Anyway, two out of three sources of friction between us have been “the nature of language/linguistics”, and “atheism”.

…The third conflict was about a stray cat that I picked up and which we kept for a week or so. I wanted to find her a home since we couldn’t keep her in a small apartment with both of us being gone the whole day. But nobody wanted a cat! So my roommate (hereafter RM) convinced me to just put her back where I found her. :'(

But that’s not important! Let’s talk linguistics and atheism!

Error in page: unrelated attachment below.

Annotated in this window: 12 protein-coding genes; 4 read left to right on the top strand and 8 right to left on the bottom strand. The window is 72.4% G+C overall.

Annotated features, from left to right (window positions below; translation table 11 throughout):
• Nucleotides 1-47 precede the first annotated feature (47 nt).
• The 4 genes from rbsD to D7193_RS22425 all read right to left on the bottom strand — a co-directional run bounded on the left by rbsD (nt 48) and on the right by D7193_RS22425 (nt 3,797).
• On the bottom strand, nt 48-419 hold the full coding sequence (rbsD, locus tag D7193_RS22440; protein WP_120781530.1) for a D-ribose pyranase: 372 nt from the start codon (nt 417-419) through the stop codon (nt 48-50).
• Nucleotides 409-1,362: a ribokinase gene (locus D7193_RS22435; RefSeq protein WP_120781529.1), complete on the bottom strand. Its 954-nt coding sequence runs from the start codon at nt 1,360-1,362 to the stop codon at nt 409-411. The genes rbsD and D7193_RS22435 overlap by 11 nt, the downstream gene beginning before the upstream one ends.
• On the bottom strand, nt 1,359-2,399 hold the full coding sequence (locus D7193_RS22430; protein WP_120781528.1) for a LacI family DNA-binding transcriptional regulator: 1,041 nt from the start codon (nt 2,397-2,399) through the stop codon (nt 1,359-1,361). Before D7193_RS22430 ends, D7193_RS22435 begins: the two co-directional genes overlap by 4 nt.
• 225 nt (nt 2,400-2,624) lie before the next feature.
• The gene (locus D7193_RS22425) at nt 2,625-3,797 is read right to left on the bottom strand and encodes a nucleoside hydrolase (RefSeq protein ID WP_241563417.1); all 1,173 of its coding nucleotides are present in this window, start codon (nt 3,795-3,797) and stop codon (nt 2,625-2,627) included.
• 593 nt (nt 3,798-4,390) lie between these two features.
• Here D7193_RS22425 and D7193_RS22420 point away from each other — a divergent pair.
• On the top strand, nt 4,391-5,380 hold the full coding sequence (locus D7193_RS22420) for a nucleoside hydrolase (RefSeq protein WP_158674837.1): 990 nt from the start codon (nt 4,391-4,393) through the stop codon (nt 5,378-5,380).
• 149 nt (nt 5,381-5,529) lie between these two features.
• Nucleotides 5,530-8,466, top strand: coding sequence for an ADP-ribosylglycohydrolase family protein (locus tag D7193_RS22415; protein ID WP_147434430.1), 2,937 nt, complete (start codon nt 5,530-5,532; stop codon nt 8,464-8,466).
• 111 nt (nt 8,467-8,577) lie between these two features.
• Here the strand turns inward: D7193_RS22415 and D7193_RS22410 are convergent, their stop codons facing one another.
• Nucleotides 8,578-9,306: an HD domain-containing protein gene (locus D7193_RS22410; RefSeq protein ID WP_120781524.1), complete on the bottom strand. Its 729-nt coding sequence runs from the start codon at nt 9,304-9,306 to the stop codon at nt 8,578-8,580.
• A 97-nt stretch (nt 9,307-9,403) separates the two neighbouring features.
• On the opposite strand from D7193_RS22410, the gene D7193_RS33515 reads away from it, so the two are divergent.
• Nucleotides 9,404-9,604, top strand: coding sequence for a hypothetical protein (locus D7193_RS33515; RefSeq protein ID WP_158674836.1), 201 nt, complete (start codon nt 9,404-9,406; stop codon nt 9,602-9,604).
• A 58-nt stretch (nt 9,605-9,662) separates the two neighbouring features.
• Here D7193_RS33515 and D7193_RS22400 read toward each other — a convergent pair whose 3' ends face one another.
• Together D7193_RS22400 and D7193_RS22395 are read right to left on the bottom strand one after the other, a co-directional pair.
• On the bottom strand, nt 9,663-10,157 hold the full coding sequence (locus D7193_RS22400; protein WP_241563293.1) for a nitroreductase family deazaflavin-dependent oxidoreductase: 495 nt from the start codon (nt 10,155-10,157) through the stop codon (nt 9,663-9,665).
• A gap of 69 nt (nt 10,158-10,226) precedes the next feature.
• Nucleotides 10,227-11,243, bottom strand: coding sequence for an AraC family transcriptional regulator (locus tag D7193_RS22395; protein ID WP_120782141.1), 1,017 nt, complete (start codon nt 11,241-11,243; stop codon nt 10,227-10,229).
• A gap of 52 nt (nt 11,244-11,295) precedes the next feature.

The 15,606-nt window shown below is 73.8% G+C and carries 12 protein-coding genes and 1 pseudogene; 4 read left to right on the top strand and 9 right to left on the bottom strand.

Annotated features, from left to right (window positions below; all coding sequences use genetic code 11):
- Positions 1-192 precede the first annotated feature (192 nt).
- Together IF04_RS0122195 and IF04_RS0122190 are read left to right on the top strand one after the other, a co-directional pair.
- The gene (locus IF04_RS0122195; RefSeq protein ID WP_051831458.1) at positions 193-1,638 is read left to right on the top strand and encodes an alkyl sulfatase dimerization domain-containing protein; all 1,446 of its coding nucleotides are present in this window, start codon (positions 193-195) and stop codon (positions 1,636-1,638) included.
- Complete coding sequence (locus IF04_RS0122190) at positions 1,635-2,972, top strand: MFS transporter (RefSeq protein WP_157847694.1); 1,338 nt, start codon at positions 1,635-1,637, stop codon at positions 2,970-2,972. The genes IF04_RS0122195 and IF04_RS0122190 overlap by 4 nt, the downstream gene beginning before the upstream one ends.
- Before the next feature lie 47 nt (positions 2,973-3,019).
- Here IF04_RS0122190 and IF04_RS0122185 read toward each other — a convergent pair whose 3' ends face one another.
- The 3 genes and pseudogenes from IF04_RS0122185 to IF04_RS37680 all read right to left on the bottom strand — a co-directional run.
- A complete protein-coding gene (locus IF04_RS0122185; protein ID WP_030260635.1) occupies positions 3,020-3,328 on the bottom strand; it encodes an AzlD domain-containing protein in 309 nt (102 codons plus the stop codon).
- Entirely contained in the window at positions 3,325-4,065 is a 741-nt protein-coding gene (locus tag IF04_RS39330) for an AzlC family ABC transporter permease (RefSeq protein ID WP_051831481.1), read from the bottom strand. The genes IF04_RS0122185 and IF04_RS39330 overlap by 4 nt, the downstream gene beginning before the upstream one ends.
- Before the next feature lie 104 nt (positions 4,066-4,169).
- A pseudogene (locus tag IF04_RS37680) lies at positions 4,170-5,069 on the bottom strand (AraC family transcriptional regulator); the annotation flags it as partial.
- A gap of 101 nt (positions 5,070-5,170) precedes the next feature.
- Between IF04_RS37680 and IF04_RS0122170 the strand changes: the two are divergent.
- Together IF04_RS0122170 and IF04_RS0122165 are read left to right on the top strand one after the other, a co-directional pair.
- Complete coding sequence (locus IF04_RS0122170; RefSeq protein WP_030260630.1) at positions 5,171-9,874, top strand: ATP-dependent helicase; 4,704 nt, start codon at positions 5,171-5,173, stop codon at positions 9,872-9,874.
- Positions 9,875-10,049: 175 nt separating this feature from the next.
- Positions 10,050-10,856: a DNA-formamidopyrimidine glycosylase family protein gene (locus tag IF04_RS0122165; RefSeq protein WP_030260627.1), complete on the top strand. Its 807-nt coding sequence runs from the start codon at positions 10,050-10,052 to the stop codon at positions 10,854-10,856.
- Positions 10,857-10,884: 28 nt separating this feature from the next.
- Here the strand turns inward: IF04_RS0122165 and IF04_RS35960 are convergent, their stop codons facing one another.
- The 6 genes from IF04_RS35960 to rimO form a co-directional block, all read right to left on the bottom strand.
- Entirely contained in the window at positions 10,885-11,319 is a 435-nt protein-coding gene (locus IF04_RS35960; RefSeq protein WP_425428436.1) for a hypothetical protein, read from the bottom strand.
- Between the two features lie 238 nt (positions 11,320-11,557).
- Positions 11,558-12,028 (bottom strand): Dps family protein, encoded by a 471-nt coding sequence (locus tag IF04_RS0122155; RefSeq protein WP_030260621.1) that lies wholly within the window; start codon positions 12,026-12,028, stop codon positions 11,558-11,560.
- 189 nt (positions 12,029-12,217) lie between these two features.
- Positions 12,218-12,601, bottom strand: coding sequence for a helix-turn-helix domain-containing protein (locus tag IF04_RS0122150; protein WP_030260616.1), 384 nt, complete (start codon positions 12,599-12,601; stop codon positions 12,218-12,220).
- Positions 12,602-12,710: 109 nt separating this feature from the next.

RM is fond of mentioning that she’s studied linguistics, probably because it’s a “cool” thing to say among people our age in the “social justice” crowd. I’m not sure if she realizes I’ve studied it as well. I must have slipped it in a conversation sometime, but regardless, she tries to school me in linguistics with amusing results. Mostly it’s just me being confused about what she’s trying to get at because she isn’t very good at forming coherent arguments when she gets passionate about something. I just go “Huh?” and also fail at forming coherent counter-arguments because I’m flaky like that. It’s the unfortunate (and ironic) miscommunications of a pair of language nerds – one who studied not enough and mostly the social aspect of linguistics, and one who studied maybe too much of the more technical, cognitive science-y theory bits and can’t actually talk language with normal people anymore. (God, but do I love the smell of Optimality Theory in the morning! Embodied Cognition you say? Delicious!)